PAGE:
This paper examines T. H. Green's and Henry Sidgwick's differing views of desireand the will, and connectedly, their differing views of an individual's good and freedom. It is argued that Sidgwick makes effective criticisms of Green, but that important elements in Green's idealist view of an individual's good and freedom survive the criticism and remain significant today. It is also suggested that Sidgwick's own account of an individual's good is unclear in an important way.
1 Richter Melvin, The Politics of Conscience, T. H. Green and His Age, London, 1964 (Thoemmes Press reprint, 1996), p. 100.
2 A. and Sidgwick E. M., Henry Sidgwick: A Memoir, London, 1906, p. 395.
3 'Spencer and Green represent two lines of thought divergent from my own in opposite directions, but agreeing in that they do not treat Ethics as a subject that can stand alone. Spencer bases it on Science, Green on Metaphysics. Sidgwick Henry, Lectures on the Ethics of Green, Spencer and Martineau, London, 1902, p. 1. Henceforth referred to as Lectures.
4 Unless, that is, we are caught up in the famous ‘dualism of the practical reason’, in which case, Sidgwick thinks, only a moral ordering of the world might save us–so ethics may after all require a religious postulate (though he does not actuallysay that it can be given one). But that will not be our topic here.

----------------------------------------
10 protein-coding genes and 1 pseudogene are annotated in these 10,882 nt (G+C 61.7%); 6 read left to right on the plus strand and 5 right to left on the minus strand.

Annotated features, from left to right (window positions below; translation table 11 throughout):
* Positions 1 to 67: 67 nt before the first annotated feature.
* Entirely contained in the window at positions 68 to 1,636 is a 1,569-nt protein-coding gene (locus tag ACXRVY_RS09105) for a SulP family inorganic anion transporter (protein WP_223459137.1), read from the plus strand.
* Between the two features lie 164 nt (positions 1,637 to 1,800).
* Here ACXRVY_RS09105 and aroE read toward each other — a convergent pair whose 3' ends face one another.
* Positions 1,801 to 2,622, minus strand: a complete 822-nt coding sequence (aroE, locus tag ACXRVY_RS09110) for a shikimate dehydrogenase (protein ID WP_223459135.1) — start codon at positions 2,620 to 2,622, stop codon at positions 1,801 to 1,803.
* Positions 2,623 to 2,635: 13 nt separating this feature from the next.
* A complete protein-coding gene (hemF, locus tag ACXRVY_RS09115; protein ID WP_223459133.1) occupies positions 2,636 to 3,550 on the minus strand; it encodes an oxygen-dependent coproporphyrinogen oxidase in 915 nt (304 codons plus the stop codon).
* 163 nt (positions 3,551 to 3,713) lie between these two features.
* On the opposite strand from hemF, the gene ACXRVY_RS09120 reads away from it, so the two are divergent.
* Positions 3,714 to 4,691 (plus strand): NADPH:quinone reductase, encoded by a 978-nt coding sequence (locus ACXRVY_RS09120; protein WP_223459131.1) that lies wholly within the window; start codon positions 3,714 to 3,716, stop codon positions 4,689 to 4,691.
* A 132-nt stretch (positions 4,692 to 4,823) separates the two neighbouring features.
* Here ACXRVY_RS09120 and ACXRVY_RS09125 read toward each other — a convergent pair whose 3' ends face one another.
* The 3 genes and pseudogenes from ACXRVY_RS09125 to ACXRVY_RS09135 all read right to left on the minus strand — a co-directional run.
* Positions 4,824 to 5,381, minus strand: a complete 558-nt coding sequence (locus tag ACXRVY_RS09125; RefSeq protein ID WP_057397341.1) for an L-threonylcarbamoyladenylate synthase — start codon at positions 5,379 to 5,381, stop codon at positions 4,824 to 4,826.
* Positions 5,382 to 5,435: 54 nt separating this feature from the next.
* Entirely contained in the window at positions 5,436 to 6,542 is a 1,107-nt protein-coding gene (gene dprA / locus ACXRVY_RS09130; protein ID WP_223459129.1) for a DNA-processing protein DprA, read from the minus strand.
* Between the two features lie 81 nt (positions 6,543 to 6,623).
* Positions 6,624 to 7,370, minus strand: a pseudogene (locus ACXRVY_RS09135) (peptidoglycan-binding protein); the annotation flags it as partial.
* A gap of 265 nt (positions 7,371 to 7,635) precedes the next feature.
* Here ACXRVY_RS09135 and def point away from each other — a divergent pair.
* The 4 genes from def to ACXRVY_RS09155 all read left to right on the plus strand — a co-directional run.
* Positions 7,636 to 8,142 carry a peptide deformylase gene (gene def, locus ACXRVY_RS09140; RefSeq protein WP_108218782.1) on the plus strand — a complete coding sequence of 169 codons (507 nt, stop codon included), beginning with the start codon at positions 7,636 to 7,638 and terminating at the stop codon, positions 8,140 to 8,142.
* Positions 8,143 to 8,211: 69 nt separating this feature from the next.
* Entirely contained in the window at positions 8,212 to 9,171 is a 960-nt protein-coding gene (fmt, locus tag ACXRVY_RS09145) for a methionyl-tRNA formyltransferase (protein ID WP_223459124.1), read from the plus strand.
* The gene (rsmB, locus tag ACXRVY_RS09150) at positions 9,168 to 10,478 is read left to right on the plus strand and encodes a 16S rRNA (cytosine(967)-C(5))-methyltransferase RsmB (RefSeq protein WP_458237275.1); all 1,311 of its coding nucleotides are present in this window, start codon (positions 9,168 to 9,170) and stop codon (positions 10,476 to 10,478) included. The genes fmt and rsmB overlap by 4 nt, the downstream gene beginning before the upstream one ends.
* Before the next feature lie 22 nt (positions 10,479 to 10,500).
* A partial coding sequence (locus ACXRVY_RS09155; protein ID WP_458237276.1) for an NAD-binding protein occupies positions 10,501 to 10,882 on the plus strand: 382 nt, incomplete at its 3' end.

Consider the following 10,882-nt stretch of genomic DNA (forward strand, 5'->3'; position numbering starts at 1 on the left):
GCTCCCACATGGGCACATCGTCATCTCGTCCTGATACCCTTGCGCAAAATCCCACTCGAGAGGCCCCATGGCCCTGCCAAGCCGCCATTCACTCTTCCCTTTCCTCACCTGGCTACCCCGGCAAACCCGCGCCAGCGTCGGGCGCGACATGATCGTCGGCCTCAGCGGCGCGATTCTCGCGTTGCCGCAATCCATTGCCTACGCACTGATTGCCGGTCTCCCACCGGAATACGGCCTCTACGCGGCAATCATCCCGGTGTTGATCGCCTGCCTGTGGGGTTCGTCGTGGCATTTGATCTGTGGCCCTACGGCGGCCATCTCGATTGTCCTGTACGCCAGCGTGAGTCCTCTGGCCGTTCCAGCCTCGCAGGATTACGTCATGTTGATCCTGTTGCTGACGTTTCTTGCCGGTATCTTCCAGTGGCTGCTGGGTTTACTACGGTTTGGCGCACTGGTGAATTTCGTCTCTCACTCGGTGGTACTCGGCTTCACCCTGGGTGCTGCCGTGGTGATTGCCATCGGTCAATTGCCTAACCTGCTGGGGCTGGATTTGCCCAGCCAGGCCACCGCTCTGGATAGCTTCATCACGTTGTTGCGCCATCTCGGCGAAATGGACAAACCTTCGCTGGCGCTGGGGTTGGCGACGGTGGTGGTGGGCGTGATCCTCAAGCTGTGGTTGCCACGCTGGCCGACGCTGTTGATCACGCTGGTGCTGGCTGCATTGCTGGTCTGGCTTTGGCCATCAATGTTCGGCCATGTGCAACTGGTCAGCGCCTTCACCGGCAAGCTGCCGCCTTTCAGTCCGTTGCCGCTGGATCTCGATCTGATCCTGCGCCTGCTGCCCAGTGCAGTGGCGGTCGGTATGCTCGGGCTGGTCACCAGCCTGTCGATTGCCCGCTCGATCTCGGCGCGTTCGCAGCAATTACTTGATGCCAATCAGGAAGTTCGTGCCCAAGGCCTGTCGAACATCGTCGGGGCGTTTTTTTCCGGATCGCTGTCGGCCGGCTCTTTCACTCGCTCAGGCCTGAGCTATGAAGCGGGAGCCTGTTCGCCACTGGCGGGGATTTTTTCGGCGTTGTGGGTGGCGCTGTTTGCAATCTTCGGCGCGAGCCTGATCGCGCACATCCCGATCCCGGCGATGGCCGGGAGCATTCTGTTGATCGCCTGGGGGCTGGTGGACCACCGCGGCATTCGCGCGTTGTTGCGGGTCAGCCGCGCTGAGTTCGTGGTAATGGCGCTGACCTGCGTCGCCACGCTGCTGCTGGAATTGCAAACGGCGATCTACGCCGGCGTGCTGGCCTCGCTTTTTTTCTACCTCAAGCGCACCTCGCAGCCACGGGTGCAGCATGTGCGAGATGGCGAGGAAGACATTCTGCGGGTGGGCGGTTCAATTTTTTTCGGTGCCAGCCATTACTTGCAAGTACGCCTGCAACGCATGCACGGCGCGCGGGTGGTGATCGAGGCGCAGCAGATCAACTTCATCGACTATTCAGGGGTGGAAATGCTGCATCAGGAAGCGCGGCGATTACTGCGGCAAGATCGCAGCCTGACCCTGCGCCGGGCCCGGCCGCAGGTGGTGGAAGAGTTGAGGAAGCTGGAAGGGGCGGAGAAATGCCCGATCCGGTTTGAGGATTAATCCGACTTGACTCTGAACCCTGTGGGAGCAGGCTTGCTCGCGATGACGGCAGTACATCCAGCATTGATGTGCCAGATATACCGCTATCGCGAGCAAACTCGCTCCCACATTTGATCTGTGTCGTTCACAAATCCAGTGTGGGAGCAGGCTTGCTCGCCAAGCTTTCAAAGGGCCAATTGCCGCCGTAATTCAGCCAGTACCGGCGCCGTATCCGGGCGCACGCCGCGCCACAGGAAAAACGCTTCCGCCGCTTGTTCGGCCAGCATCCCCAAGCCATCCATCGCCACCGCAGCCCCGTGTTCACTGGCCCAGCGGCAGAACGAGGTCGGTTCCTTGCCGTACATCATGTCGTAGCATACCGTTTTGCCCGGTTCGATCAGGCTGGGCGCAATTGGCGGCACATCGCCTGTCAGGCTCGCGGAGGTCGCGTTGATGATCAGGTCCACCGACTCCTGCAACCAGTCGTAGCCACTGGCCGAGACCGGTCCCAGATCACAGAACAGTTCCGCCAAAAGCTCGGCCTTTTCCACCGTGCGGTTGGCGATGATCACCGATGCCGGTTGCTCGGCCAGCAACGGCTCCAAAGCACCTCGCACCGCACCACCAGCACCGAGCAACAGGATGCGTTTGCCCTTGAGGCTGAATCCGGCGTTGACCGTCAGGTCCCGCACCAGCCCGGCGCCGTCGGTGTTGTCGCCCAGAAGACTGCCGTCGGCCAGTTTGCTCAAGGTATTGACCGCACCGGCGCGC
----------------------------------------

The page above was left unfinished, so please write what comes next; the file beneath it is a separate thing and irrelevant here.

5 Irwin T. H., ‘Victorians and Greek ethics’, Essays on Henry Sidgwick, ed. Schultz Bart, Cambridge, 1992, p. 280.
6 See e.g. Nicholson Peter, The Political Philosophy of the British Idealists, Cambridge, 1990; David Brink, ‘Perfectionism and the Common Good: Themes in T. H. Green’ (forthcoming).
7 To be found especially in the incisive lecture V (‘Green's Account of the Moral Ideal’) in Lectures. My disagreement with Green is in one respect greater than Sidgwick's. For Sidgwick actually agrees with Green that the good of the agent must be acknowledged as the criterion for the rationality of action–it's just that he also thinks that general good, impartially conceived, has an equal and distinct claim to be the criterion for the rationality of action. How this ‘dualism’ could even be satisfactorily formulated is far from clear; but in any case the point on which Sidgwick and Green agree, that an action is rational only so far as it promotes the good of the agent, seems to me false. See my ‘Three Methods and a Dualism’, forthcoming in Proceedings of the British Academy.
8 A brief but comprehensive account of Sidgwick's criticisms of Green can be found in Sehneewind J. B., Sidgwick's Ethics and Victorian Moral Philosophy, Oxford, 1977, pp. 401–11.
9 Green's views on these questions are set out mostly in Green Thomas Hill, Prolegomena to Ethics, 5th edn., Oxford, 1906. (Henceforth referred to as Prolegomena, with section and page number.) See book II, ‘The Will’; also chapter 1, ‘Good and Moral Good’, of book III. Sidgwick's discussion of Green's views is in lectures II—V of his lectures on Green in Lectures. His own view of the questions is in book I, chapters 4–5, 7 and 9, of his The Methods of Ethics, 6th edn., London, 1901 (henceforth referred to as Methods). For his discussion of Green's metaphysics, see ‘The Metaphysics of T. H. Green’, in Sidgwick Henry, Lectures on the Philosophy of Kant, and Other PhilosophicalLectures and Essays, London, 1905, pp. 209–322.
10 Prolegomena, § 87, p. 100.
11 Ibid., § 102, p. 115.
13 Ibid., § 103, p. 116. Motive, he says, is to want as perception is to sensation.
14 Ibid., § 95, p. 106.
15 Ibid., § 115, p. 130.